Further, there is reason to believe that the nature of the war zones in Afghanistan and Iraq may be fertile breeding grounds for the mental health problems most commonly experienced by soldiers. Among the factors that may elevate the risk of psychological problems for returning veterans are:

  • Close-quarters, confusing battle environments with no front lines and no clear sense of who is friend or foe. 
  • Greater sense of unpredictability and helplessness. 
  • Soldiers remaining with their units throughout training and deployment. This familiarity develops close bonds and cohesiveness among the personnel in the unit, and the sudden loss of dear, devoted friends is more likely to occur and to negatively impact survivors. 
  • The tasks required for survival in the war zone taking precedence over acknowledging and grieving the loss of friends.
  • Exposure to significant numbers of civilian casualties.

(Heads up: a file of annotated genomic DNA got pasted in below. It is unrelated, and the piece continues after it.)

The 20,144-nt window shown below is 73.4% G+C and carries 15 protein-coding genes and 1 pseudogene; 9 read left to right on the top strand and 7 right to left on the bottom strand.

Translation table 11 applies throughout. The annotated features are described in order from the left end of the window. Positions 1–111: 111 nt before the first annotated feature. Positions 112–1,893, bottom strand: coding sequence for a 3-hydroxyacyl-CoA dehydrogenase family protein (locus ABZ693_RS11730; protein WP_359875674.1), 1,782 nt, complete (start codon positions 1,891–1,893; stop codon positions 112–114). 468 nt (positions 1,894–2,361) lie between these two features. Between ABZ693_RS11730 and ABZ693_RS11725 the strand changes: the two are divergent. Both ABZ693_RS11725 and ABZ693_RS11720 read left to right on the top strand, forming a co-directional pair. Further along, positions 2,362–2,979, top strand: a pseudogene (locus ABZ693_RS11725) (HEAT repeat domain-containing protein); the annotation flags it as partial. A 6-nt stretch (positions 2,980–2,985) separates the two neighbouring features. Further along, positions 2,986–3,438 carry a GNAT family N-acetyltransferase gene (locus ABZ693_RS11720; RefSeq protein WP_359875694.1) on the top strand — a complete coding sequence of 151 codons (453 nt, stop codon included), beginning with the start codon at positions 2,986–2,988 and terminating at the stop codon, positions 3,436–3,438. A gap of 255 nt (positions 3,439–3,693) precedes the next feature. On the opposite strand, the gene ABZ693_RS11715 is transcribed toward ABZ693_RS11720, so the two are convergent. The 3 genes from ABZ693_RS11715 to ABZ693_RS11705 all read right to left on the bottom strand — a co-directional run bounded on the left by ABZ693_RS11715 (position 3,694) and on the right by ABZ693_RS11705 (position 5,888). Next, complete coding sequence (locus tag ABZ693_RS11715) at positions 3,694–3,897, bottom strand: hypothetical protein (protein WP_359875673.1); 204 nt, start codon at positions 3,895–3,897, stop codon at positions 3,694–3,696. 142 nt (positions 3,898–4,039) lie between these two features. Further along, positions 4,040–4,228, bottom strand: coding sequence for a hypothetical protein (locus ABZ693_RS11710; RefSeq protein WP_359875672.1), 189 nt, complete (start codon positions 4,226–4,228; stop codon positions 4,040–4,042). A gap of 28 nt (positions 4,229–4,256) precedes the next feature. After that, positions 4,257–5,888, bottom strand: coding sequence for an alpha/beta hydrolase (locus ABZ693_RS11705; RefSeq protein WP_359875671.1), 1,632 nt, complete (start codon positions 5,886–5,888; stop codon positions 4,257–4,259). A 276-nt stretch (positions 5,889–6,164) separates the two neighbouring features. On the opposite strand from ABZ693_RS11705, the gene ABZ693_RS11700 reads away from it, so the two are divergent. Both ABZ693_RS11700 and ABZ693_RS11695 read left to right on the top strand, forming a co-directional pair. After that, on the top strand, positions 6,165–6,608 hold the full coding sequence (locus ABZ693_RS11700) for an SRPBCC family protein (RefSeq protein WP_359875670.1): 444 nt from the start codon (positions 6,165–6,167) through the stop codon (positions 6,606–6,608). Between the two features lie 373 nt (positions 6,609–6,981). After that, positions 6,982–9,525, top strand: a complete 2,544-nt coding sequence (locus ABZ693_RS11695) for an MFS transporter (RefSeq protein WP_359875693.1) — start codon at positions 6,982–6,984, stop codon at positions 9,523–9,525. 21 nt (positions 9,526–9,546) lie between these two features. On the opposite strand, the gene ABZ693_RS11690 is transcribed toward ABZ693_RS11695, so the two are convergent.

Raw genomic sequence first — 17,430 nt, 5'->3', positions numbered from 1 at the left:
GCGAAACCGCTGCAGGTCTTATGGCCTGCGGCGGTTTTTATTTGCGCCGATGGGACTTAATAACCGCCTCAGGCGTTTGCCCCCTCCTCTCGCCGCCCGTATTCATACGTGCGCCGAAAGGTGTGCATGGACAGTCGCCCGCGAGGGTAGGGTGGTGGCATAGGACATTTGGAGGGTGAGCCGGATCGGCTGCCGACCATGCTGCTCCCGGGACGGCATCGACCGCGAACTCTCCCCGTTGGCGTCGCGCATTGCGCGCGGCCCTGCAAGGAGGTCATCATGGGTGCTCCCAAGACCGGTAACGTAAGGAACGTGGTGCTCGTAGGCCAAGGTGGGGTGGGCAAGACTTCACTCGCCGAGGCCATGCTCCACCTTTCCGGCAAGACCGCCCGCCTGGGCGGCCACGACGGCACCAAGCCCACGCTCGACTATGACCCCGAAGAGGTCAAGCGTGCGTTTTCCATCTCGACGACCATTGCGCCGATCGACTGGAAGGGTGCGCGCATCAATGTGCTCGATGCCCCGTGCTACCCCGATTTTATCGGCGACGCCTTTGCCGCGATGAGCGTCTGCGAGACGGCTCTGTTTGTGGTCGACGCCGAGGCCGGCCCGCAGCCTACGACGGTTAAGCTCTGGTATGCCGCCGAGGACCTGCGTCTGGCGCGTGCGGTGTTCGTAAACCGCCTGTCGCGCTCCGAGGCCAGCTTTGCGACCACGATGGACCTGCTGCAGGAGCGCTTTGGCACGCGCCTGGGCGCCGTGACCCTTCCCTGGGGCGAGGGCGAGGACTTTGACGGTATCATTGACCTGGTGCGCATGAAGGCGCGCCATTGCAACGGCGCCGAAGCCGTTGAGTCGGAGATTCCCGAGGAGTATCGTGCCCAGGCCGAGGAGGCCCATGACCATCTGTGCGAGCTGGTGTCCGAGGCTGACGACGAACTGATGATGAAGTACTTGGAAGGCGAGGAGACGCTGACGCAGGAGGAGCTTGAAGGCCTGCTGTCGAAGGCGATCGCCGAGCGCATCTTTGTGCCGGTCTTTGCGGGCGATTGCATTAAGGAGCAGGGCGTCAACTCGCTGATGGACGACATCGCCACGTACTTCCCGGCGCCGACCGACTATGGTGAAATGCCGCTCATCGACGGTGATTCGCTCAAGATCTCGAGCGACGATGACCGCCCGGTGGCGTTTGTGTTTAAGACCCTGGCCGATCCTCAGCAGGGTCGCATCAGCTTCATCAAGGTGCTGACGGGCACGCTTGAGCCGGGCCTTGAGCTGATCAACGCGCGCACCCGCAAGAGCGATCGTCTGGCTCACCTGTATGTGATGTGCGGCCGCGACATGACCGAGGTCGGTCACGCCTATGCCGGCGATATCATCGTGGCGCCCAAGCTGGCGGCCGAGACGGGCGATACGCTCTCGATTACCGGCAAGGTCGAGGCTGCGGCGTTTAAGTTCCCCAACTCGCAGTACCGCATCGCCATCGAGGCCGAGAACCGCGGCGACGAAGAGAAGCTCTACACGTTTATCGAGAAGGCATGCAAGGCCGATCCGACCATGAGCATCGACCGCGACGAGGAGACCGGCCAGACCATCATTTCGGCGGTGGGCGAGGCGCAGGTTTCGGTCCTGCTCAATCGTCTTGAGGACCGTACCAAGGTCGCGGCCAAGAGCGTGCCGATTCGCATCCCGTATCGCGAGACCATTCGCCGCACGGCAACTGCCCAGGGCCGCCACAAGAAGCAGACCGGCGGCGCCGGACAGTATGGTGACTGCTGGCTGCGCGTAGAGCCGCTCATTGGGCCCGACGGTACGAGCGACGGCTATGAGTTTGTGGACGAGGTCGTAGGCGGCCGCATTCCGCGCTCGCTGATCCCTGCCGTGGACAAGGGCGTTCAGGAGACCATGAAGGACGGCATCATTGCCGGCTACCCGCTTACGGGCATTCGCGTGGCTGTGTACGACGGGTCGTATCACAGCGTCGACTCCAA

• The existence of psychological problems present before the experience of combat.

The psychobiological reactions to the extreme stress of the war zone environment frequently cause an array of symptoms and reactions in returning veterans. With the passage time and the opportunity to live in a civilian environment, these typically diminish. However, when symptoms and reactions last for more than a month or interfere with daily life and functioning, professional assessment and treatment may be required.

Among the signs that a returning veteran is experiencing a significant problem that may require professional counseling assistance are:

  • Recurring and intrusive memories and/or dreams of combat.
  • Acting or feeling as if a past traumatic event was happening in the moment.
  • Intense distress in response to cues that symbolize or resemble some aspect of combat.
  • Avoidance of anything associated with war-zone experiences.